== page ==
QWERTYQWERTY is the modern-day layout of letters on most English language computer keyboards and typewriter keyboards. It takes its name from the first six letters shown on the keyboard's top row of letters.
The Qwerty Layout
The QWERTY design was patented by Christopher Sholes in 1868, and sold to Remington in 1873, when it first appeared in typewriters. (This patent has since expired.)
Frequently-used pairs of letters were separated in an attempt to stop the typebars from intertwining and becoming stuck, thus forcing the typist to manually unstick the typebars and also frequently blotting the document. (The home row (ASDFGHJKL) of the QWERTY layout is thought to be a remnant of the old alphabetical layout that QWERTY replaced.) It also alternated keys between hands, allowing one hand to move into position while the other hand strikes a key. This sped up both the original double-handed hunt-and-peck technique and the later touch typing technique; however, single-handed words such as "stewardess" and "monopoly" show flaws in the alternation.
Tests have shown that other arrangements of keys may lead to slightly more efficient typing of typical English text, and the Dvorak Simplified Keyboard arrangement (1936) has had some success in that regard, but the QWERTY arrangement remains the most popular, largely due both to market inertia and to tests showing little significant performance difference between those who first learned to type on QWERTY and those who first learned to type on Dvorak (In fact, Sholes himself patented a different arrangement more similar to Dvorak's, but it never became popular).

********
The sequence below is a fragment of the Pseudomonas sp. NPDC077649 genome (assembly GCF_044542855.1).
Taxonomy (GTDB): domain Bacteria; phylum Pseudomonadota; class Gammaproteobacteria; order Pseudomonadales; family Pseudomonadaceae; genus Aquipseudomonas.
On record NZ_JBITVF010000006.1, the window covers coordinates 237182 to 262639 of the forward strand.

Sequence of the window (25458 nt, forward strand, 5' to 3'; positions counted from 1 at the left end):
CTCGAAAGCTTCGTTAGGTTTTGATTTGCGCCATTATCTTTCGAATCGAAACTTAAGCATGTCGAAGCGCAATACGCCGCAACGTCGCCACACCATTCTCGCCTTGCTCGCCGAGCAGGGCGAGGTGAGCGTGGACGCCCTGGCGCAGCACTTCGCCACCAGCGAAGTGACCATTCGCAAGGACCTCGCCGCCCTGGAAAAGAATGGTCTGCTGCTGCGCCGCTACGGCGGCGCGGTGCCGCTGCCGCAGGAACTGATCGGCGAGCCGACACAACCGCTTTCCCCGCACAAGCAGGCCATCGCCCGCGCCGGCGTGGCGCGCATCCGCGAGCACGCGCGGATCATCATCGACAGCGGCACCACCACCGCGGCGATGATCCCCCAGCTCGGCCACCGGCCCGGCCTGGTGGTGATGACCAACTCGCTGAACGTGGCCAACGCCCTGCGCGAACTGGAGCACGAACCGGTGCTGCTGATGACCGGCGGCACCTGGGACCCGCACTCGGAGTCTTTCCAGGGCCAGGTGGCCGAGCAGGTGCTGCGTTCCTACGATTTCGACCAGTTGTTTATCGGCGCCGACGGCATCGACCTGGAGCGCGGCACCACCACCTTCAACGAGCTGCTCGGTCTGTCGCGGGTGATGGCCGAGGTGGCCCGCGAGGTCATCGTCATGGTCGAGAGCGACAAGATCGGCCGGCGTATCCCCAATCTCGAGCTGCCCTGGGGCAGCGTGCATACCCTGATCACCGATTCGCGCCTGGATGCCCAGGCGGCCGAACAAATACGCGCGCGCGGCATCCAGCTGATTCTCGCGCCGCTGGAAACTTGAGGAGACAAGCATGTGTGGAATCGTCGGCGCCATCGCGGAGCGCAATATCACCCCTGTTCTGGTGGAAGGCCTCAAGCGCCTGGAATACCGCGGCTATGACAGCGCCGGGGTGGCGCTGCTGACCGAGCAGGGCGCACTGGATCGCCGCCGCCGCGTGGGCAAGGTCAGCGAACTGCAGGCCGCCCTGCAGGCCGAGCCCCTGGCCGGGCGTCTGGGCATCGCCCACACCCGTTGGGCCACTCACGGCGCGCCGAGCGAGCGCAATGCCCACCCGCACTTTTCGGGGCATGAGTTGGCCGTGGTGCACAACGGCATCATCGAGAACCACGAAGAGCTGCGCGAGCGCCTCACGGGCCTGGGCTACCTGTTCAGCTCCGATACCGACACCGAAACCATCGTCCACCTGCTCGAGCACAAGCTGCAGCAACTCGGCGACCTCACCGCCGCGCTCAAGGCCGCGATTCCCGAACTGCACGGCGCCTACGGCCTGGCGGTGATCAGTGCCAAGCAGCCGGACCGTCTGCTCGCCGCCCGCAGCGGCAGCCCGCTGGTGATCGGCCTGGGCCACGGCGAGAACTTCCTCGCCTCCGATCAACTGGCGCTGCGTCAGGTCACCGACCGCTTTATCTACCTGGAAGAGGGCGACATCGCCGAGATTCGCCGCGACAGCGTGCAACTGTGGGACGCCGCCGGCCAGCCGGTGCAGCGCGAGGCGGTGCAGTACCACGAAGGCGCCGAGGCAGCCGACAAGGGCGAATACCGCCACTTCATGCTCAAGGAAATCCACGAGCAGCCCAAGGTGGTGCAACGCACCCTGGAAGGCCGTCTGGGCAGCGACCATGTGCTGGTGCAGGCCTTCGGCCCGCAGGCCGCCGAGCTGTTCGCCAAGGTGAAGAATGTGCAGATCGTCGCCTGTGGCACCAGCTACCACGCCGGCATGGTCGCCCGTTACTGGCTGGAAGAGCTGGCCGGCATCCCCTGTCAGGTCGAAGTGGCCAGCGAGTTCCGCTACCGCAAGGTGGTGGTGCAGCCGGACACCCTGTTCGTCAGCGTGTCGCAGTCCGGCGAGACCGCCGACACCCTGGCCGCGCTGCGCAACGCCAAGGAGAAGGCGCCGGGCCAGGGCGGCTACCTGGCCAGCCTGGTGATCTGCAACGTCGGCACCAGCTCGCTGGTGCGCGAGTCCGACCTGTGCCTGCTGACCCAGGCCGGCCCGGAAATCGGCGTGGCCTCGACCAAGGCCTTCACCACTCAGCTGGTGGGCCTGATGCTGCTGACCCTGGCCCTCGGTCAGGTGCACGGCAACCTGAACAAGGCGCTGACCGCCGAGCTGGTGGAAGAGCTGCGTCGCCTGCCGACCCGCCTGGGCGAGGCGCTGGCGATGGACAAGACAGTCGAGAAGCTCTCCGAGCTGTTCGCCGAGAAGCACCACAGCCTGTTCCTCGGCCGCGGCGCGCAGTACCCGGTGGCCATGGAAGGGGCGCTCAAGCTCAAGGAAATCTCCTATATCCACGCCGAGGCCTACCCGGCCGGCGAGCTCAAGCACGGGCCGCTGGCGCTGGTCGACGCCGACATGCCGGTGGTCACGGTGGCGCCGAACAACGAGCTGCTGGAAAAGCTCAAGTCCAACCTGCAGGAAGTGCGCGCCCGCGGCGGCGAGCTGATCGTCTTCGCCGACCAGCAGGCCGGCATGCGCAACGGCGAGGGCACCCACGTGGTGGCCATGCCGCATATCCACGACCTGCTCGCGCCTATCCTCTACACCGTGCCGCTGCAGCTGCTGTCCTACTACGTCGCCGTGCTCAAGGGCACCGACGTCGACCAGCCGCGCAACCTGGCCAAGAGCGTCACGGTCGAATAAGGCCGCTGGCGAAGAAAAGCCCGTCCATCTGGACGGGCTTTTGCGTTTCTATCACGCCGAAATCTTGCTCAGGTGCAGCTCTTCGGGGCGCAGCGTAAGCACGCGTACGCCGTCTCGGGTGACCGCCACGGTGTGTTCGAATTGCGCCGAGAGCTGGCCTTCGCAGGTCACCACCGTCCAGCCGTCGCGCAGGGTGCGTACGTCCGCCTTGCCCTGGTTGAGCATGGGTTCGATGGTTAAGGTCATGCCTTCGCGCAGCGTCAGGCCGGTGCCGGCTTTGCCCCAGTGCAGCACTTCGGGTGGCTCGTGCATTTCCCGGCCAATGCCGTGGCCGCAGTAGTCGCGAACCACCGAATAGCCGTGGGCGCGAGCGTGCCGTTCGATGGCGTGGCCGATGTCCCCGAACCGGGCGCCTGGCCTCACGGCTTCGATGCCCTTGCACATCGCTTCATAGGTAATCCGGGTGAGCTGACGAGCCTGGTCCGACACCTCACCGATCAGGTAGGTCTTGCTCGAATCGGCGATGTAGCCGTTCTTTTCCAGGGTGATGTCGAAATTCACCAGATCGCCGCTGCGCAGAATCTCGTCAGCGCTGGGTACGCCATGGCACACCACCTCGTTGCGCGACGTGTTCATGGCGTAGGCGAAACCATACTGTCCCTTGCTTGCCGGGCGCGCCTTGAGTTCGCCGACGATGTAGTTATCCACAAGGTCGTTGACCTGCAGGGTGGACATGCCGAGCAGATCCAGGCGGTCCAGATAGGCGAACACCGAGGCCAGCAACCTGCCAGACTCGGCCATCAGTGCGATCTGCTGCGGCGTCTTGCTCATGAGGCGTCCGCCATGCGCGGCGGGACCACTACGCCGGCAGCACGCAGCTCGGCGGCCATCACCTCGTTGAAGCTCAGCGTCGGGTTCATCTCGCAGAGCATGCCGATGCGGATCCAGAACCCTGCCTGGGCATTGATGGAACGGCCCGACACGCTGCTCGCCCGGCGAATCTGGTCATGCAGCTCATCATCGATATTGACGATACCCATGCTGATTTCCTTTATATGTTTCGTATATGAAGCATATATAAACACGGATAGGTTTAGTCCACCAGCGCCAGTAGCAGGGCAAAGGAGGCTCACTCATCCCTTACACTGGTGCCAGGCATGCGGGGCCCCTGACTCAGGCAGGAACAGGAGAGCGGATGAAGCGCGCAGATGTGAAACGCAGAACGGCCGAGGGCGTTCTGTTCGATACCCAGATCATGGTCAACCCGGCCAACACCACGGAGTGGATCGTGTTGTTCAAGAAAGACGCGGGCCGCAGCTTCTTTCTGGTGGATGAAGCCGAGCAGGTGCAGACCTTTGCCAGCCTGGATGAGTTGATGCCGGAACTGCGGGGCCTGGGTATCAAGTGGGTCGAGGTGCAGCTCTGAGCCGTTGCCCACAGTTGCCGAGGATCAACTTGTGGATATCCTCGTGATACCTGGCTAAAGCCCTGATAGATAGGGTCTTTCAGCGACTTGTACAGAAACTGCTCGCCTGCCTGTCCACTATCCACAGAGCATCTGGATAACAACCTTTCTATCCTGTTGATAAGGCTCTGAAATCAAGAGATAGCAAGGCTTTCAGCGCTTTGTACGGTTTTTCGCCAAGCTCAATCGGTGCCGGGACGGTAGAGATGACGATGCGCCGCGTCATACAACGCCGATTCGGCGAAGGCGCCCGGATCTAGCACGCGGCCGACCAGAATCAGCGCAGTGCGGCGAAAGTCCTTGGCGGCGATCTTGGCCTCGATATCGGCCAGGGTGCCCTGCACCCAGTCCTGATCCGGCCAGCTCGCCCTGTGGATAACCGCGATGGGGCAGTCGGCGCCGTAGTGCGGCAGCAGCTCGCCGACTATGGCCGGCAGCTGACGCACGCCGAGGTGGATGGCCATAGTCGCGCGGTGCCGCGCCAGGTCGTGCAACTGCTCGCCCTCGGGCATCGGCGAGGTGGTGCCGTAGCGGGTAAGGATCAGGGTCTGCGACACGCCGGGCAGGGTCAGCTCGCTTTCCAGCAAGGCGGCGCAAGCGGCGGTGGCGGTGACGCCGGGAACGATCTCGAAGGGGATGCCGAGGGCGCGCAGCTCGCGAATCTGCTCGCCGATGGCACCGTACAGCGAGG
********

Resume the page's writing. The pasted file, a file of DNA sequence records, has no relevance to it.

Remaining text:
These tests are criticized as being inconclusive. Many users of Dvorak say that QWERTY is far less ergonomic than Dvorak because QWERTY spreads the most commonly used letters out around the entire keyboard while Dvorak puts them in the home row.
It is important to consider keybindings as well in comparison with other keyboard layouts. Many QWERTY users have a 'tactile memory' of sorts that lay out finger positions for common shortcuts such as Ctrl-c, Ctrl-x, Ctrl-v, which are all in the bottom row. However in other layouts this alignment may be disturbed. Another example is the vi editor. Arrow keys are usually mapped to h, j, k, and l, all in a row, however this alignment is disturbed in the use of another layout. Retraining this 'tactile memory' for keyboard shortcuts takes more time than relearning mere key layouts -- users may want to become used to the new positions of the shortcut letters.
Minor changes to the arrangement are made for other languages; for example, German keyboards interchange the "Z" and "Y" keys because Z and A often appear next to each other in the German language; consecutively, they are known as QWERTZ keyboards. French keyboards interchange both "Z" and "Y" and "Q" and "A" and are known as AZERTY keyboards.
Asdfjkl, a variation of the home row keys (ASDFGHJKL), is used to symbolize nonsensical typos.